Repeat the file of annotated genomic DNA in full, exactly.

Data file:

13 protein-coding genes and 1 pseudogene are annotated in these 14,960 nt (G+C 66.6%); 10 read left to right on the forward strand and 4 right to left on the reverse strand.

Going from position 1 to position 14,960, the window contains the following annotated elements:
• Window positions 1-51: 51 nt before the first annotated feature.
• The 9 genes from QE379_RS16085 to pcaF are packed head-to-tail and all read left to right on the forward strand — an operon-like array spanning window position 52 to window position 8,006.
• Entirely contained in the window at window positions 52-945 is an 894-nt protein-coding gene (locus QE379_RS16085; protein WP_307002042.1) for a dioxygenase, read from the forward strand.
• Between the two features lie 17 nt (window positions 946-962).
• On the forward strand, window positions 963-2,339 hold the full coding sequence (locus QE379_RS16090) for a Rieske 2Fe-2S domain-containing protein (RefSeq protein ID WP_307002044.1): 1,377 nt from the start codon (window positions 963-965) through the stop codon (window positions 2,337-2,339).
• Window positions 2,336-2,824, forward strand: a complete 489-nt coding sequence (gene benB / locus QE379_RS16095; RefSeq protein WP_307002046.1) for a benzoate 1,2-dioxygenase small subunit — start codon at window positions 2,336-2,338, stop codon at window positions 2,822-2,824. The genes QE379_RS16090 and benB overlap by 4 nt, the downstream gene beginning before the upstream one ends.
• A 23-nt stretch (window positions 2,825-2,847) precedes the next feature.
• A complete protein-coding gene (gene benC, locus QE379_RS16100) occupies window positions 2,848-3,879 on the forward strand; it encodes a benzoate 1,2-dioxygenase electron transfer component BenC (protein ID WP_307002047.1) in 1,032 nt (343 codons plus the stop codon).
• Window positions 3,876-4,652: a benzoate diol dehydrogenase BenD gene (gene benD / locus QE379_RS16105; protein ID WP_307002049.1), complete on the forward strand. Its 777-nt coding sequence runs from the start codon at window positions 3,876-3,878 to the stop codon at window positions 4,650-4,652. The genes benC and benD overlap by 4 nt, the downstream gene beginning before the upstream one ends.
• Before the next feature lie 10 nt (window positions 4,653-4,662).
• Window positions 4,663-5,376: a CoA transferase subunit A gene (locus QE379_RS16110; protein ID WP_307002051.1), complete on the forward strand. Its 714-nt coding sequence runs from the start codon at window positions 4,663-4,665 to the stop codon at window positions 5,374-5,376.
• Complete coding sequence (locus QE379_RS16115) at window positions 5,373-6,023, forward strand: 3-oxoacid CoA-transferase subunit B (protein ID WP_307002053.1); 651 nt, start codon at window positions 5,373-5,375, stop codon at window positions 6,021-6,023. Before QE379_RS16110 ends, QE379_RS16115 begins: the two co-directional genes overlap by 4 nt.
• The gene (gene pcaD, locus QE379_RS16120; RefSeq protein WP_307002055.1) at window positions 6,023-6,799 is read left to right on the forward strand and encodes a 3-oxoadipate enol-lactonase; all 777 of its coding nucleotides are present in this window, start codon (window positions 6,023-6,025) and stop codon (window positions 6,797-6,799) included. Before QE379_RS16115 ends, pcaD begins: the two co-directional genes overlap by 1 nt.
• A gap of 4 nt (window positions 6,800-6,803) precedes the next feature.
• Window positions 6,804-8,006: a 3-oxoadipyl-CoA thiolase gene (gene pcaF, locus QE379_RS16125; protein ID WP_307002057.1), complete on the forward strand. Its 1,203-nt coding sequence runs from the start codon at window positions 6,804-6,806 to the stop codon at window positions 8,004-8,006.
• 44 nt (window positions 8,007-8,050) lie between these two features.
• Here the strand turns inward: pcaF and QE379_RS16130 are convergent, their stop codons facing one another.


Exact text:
13 protein-coding genes and 1 pseudogene are annotated in these 14,960 nt (G+C 66.6%); 10 read left to right on the forward strand and 4 right to left on the reverse strand.

Going from position 1 to position 14,960, the window contains the following annotated elements:
• Window positions 1-51: 51 nt before the first annotated feature.
• The 9 genes from QE379_RS16085 to pcaF are packed head-to-tail and all read left to right on the forward strand — an operon-like array spanning window position 52 to window position 8,006.
• Entirely contained in the window at window positions 52-945 is an 894-nt protein-coding gene (locus QE379_RS16085; protein WP_307002042.1) for a dioxygenase, read from the forward strand.
• Between the two features lie 17 nt (window positions 946-962).
• On the forward strand, window positions 963-2,339 hold the full coding sequence (locus QE379_RS16090) for a Rieske 2Fe-2S domain-containing protein (RefSeq protein ID WP_307002044.1): 1,377 nt from the start codon (window positions 963-965) through the stop codon (window positions 2,337-2,339).
• Window positions 2,336-2,824, forward strand: a complete 489-nt coding sequence (gene benB / locus QE379_RS16095; RefSeq protein WP_307002046.1) for a benzoate 1,2-dioxygenase small subunit — start codon at window positions 2,336-2,338, stop codon at window positions 2,822-2,824. The genes QE379_RS16090 and benB overlap by 4 nt, the downstream gene beginning before the upstream one ends.
• A 23-nt stretch (window positions 2,825-2,847) precedes the next feature.
• A complete protein-coding gene (gene benC, locus QE379_RS16100) occupies window positions 2,848-3,879 on the forward strand; it encodes a benzoate 1,2-dioxygenase electron transfer component BenC (protein ID WP_307002047.1) in 1,032 nt (343 codons plus the stop codon).
• Window positions 3,876-4,652: a benzoate diol dehydrogenase BenD gene (gene benD / locus QE379_RS16105; protein ID WP_307002049.1), complete on the forward strand. Its 777-nt coding sequence runs from the start codon at window positions 3,876-3,878 to the stop codon at window positions 4,650-4,652. The genes benC and benD overlap by 4 nt, the downstream gene beginning before the upstream one ends.
• Before the next feature lie 10 nt (window positions 4,653-4,662).
• Window positions 4,663-5,376: a CoA transferase subunit A gene (locus QE379_RS16110; protein ID WP_307002051.1), complete on the forward strand. Its 714-nt coding sequence runs from the start codon at window positions 4,663-4,665 to the stop codon at window positions 5,374-5,376.
• Complete coding sequence (locus QE379_RS16115) at window positions 5,373-6,023, forward strand: 3-oxoacid CoA-transferase subunit B (protein ID WP_307002053.1); 651 nt, start codon at window positions 5,373-5,375, stop codon at window positions 6,021-6,023. Before QE379_RS16110 ends, QE379_RS16115 begins: the two co-directional genes overlap by 4 nt.
• The gene (gene pcaD, locus QE379_RS16120; RefSeq protein WP_307002055.1) at window positions 6,023-6,799 is read left to right on the forward strand and encodes a 3-oxoadipate enol-lactonase; all 777 of its coding nucleotides are present in this window, start codon (window positions 6,023-6,025) and stop codon (window positions 6,797-6,799) included. Before QE379_RS16115 ends, pcaD begins: the two co-directional genes overlap by 1 nt.
• A gap of 4 nt (window positions 6,800-6,803) precedes the next feature.
• Window positions 6,804-8,006: a 3-oxoadipyl-CoA thiolase gene (gene pcaF, locus QE379_RS16125; protein ID WP_307002057.1), complete on the forward strand. Its 1,203-nt coding sequence runs from the start codon at window positions 6,804-6,806 to the stop codon at window positions 8,004-8,006.
• 44 nt (window positions 8,007-8,050) lie between these two features.
• Here the strand turns inward: pcaF and QE379_RS16130 are convergent, their stop codons facing one another.